20th Mar 2008, 19:25
Any chance of borrowing Beanie for a few days?

Keef
20th Mar 2008, 21:28
Definitely could do with renting Beanie!

G-CPTN
21st Mar 2008, 01:55
Always puzzled me how even a tiny Pup knows when you go "Pss! psst! Psst"!! it means Cat, and the Pup leaps about in a appropriate Dog looking for Mog manner,even if they have never seen a Cat ,the war betwixt Mog and Dog must have been going one since the dawn of time for it to be engrained that deep in collective Dog memory.I think it only applies to terriers, FSL. We (my parents) used to breed 'Scotties' (Aberdeen terriers) and they were all programmed to react instantly to the sight (or sound) of catsss and would sustain the chase to completion, however, later I owned a Bassethound and she was completely indifferent to felines (as was my Mother's Dachshund). Wife came with a ShiTzu terrier, and he was a cat-chaser (even with one eye - he'd lost one in a 'fight' with a Labrador, or more precisely when the Labrador mistook him for a cat). Yon ShiTzu was the only dog that I've never been able to control - one word from me and he would do as he liked. He howled at night when left alone - I fixed-up a tea-chest with a wire-netting 'door' and he slept outside in the (detached) garage ever afterwards (I'd tried cajoling right through to beating him with a slipper - all to no avail - he still howled).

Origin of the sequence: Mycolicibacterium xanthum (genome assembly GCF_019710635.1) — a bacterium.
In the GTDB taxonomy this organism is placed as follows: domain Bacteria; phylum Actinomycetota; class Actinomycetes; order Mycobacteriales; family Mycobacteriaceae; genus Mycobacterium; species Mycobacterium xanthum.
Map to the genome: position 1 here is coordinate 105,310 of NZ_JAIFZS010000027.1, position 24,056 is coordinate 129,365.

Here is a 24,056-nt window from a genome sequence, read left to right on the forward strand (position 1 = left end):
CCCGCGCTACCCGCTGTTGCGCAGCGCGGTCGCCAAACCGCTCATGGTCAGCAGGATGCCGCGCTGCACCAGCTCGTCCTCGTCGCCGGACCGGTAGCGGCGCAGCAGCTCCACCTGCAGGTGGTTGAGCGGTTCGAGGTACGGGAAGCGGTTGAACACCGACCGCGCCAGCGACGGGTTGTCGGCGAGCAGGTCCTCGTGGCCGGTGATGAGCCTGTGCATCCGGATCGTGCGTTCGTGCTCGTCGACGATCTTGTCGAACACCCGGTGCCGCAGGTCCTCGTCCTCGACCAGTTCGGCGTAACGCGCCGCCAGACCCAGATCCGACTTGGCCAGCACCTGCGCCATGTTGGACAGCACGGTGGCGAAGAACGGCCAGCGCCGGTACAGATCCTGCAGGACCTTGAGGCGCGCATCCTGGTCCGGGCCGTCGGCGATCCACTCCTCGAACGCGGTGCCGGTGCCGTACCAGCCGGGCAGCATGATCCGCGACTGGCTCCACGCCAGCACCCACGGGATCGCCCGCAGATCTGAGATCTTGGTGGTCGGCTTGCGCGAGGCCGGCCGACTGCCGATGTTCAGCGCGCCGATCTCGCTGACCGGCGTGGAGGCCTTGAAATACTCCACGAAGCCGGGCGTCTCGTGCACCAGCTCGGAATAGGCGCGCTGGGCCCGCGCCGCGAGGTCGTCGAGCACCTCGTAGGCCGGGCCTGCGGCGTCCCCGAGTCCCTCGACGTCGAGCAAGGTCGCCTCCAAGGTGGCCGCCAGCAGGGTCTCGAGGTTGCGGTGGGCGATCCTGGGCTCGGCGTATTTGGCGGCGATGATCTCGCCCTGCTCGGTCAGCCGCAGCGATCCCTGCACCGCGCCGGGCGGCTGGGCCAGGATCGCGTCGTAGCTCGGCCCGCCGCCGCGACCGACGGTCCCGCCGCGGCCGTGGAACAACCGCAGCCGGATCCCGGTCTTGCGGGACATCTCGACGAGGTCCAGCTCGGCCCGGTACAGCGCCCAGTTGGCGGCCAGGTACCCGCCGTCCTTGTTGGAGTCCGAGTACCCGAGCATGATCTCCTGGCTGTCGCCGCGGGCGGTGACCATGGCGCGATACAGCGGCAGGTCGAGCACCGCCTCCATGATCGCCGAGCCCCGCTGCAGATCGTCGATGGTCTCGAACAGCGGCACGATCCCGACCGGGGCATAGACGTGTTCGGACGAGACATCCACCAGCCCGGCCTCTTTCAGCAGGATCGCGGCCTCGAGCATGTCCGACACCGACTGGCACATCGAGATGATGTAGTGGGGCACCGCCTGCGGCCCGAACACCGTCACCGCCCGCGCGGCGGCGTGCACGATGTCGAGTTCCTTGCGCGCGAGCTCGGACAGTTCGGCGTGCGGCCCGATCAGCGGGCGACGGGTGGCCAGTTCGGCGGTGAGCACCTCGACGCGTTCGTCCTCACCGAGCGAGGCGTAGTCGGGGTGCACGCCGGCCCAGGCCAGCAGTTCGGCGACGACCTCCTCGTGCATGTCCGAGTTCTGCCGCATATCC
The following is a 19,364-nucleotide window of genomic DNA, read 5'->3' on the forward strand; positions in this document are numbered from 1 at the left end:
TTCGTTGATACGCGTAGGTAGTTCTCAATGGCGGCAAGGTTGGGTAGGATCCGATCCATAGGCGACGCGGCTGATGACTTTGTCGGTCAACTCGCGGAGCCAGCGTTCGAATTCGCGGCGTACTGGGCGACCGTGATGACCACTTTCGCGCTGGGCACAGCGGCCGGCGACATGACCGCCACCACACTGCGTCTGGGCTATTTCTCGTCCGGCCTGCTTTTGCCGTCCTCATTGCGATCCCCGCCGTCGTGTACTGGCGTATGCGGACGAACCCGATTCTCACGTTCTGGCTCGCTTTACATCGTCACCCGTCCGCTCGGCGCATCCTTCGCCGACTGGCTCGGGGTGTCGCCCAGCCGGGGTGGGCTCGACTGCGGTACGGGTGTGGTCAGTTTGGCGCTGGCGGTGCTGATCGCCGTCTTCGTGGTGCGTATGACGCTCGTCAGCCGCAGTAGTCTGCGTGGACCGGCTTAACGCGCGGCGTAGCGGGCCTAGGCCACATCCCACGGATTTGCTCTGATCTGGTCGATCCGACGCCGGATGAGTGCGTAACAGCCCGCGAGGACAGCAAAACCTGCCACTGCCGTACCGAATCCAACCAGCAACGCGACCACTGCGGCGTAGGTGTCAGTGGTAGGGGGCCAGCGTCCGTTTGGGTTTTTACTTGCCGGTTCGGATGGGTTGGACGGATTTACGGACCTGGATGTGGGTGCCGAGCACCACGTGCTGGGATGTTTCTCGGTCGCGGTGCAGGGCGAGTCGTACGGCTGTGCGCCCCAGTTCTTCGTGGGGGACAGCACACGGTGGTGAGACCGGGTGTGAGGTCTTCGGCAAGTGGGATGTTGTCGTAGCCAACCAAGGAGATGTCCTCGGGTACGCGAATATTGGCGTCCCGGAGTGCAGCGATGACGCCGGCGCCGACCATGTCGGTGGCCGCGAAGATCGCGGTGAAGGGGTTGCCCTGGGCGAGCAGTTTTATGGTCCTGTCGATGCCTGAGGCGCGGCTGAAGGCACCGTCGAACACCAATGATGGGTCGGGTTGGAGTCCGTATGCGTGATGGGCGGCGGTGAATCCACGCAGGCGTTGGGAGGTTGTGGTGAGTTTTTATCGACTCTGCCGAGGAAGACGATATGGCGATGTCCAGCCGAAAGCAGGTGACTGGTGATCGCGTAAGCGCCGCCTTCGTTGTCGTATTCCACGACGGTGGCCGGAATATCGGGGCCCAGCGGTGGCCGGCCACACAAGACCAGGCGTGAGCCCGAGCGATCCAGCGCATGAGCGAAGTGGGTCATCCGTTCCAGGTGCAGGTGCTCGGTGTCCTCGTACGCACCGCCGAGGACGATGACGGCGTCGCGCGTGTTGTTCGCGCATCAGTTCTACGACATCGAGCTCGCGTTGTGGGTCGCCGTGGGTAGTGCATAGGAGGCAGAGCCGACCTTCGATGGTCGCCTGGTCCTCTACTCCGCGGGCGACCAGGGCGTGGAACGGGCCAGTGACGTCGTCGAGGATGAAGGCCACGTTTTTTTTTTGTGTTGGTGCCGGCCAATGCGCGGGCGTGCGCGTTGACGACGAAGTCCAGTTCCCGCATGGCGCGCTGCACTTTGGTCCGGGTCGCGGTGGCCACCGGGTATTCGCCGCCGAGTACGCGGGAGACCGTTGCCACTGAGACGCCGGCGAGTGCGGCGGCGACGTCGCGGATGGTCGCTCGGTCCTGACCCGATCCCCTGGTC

Islander Jock
21st Mar 2008, 02:02
Had an Australian Cattle Dog (red heeler) a few years back who would go absolutely ballistic on the word "cat". :ok: She liked them really but could never eat a whole one.

ShyTorque
21st Mar 2008, 07:10
My father in law has often told the tale of a terrier his father had, many years ago. It used to bring cats home to play with....in its jaws. :uhoh:

After he got married, he never kept dogs and he's not keen on ours, although she doesn't mind cats, unless they sit on our garden fence, when she barks. If they're at ground level she wags her tail and lets them be.

Our garden used to be the local cats' toilet - no sooner had we dug over a flower or veggie bed than they were scratching in there. Now they go elsewhere. :ok:

Pontius Navigator
21st Mar 2008, 07:43